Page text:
Vegan friendly Liguria: Mangio Pesto, Pasta, e Olive

A few months ago I was on the phone with my mom and she told me that her friends Narri and Peter invited her to stay at their house on the Italian Riviera. She lamented, “if only I had someone to travel with”

Um….how about me? 37969706981_eaf536a91d_b

I said I’d go for a week but then she passed on information from Narri that the olive harvest would be happening while I was there and I should really stay two weeks. And so it was decided. We flew out and saw the beautiful Côte d’Azur as we flew into Nice. We drove through the mountains along the Riviera di Ponente “the coast of the setting sun” to get to their home in Andora by Genoa. If you know nothing about Italy you may still recognize the word Genoa and associate it with food particularly, pesto. At my first meal I learned that, although the infamous pesto most often served at restaurants was usually premade with parmesan, the fresh pasta that it was ubiquitously served with, trofie, is usually vegan or egg free! Fresh pasta is one of my most favorite foods on earth and so I was immediately gratified to try it within hours of landing. 37259969954_8304630030_b

Pasta Primavera is a dish that I associate with suffering through at a nonvegan restaurant where it is my only option. Often in the US this insipid meal has some canned tomato, bland, verging on gross, zucchini, and a few shakes of dried basil. This Italian version was a revelation, the first of many I would have, of what Italian dishes should be. The squash that they have in this region, trombett was bursting with flavor, and the tomatoes were like the best tomatoes you ever had, at the peak of summer but maybe better somehow? I don’t know, I don’t understand how Italian produce is so much better but I was soon shopping at the local farmer’s co-op gathering seeds for next summer’s garden.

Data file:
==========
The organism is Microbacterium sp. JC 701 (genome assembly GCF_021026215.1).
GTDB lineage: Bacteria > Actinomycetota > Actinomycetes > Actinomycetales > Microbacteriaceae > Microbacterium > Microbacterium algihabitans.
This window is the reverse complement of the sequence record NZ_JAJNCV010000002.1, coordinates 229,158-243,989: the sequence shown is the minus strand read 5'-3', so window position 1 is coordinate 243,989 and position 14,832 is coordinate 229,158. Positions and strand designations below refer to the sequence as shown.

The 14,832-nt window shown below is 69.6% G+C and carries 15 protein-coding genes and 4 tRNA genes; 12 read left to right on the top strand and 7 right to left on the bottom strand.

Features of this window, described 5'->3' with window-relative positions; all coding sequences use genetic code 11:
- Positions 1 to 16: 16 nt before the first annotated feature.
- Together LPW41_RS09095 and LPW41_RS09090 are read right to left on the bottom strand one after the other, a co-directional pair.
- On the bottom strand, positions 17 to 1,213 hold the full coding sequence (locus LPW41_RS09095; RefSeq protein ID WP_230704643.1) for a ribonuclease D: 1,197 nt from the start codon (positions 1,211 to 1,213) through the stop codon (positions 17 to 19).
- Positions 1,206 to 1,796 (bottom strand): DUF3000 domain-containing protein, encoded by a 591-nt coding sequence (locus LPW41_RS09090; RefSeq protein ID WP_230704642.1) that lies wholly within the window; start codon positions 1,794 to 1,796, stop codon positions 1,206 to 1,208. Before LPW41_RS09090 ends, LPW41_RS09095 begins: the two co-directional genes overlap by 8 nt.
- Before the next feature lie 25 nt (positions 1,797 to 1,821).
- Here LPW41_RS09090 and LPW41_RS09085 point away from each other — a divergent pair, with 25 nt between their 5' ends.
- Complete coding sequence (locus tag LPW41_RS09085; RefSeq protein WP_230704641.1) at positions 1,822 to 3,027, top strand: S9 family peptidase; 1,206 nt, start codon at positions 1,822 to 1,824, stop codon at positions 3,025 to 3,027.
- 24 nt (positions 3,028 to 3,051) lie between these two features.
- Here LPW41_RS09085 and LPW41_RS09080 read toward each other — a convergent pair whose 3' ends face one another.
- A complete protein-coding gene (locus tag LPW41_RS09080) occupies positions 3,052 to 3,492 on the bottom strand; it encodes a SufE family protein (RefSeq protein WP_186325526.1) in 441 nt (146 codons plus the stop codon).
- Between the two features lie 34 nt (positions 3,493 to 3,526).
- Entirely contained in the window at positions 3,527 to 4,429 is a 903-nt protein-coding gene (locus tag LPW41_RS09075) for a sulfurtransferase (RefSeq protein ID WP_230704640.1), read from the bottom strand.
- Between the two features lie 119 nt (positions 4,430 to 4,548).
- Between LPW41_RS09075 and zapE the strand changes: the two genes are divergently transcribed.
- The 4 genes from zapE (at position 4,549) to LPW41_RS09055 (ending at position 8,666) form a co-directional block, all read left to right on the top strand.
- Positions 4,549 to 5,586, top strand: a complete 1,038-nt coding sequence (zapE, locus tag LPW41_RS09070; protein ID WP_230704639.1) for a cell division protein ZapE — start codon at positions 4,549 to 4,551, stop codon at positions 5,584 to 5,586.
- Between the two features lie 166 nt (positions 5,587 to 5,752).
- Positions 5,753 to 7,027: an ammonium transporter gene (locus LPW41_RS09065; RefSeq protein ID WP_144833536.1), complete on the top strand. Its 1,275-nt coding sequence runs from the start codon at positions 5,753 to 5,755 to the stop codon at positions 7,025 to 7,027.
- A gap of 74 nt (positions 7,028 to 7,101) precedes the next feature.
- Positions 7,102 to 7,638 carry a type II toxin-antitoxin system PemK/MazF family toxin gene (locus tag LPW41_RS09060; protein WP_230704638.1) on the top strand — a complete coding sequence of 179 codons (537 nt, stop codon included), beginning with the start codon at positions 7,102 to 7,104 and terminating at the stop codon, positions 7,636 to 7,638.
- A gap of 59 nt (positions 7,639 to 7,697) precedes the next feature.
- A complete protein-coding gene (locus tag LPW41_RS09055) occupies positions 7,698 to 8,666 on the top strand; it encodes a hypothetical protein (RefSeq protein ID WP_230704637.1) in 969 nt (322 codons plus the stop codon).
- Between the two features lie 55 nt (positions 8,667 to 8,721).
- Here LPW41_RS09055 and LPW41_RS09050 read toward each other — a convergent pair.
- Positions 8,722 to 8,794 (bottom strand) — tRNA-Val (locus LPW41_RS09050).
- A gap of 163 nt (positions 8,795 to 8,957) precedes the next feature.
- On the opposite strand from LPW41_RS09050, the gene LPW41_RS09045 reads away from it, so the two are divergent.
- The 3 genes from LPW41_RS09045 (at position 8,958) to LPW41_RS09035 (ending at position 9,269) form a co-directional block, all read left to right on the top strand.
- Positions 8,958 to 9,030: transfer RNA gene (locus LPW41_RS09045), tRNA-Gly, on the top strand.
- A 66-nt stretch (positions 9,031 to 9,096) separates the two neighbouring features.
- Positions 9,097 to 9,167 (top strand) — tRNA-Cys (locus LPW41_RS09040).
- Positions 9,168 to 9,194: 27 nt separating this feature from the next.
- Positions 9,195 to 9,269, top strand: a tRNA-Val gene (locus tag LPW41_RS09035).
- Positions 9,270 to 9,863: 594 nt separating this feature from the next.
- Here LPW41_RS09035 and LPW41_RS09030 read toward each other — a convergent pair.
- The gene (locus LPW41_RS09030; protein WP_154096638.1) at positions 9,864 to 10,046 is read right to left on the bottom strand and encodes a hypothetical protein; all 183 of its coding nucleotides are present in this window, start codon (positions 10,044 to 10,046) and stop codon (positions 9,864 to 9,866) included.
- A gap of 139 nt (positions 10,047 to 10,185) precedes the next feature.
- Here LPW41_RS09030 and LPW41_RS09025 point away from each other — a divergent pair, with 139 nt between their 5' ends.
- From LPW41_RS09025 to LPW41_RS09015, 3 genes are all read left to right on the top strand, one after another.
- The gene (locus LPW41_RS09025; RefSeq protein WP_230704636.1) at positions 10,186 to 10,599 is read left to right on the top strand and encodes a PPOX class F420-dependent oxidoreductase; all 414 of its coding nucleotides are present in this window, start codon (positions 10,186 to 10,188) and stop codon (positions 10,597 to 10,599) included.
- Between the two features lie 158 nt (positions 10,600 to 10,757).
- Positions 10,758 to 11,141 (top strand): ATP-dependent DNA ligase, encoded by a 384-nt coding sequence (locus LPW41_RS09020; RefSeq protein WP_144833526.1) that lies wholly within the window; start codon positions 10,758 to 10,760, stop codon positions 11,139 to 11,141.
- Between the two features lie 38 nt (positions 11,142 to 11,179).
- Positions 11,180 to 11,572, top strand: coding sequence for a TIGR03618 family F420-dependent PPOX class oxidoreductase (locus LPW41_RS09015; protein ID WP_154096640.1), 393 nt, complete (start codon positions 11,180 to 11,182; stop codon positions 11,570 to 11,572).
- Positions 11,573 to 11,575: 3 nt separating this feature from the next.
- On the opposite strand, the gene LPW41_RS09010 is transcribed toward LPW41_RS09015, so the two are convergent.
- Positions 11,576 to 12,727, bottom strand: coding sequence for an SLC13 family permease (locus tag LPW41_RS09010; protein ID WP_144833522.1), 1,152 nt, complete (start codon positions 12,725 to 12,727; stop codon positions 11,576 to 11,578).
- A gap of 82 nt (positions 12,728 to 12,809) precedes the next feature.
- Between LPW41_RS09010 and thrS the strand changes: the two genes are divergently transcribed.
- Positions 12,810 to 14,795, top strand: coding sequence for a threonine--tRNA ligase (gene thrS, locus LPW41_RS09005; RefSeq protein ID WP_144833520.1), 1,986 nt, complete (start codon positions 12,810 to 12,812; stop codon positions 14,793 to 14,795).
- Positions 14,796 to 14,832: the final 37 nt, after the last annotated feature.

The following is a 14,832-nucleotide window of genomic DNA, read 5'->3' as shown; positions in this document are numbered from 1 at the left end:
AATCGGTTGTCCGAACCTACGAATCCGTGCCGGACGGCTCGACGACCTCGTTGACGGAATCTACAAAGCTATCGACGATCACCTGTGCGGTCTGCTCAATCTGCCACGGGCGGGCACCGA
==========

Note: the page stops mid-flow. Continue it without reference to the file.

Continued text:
I had been warned that our small town wasn’t at all vegan-friendly, there were no listings on Happy Cow and all I could find was that most restaurants catered to seafood eaters. Usually, in my travels, that’s a very bad sign. but in the two Andora grocery stores, I found more vegan specialty items than I would in my entire hometown or the supermarket closest to me in Austin. I couldn’t stop buying things, vegan ricotta, ragu di soia, minestrone soup and Zuppa Toscana. I loved their yogurt! I didn’t even have time to try all the vegan meat products like chicken cordon bleu and endless variety of gelatos. (I did try some gelato prepackaged in a cone, like drumsticks here, it’s probably a good thing I don’t have easy access to them!).37259974724_d288bab536_c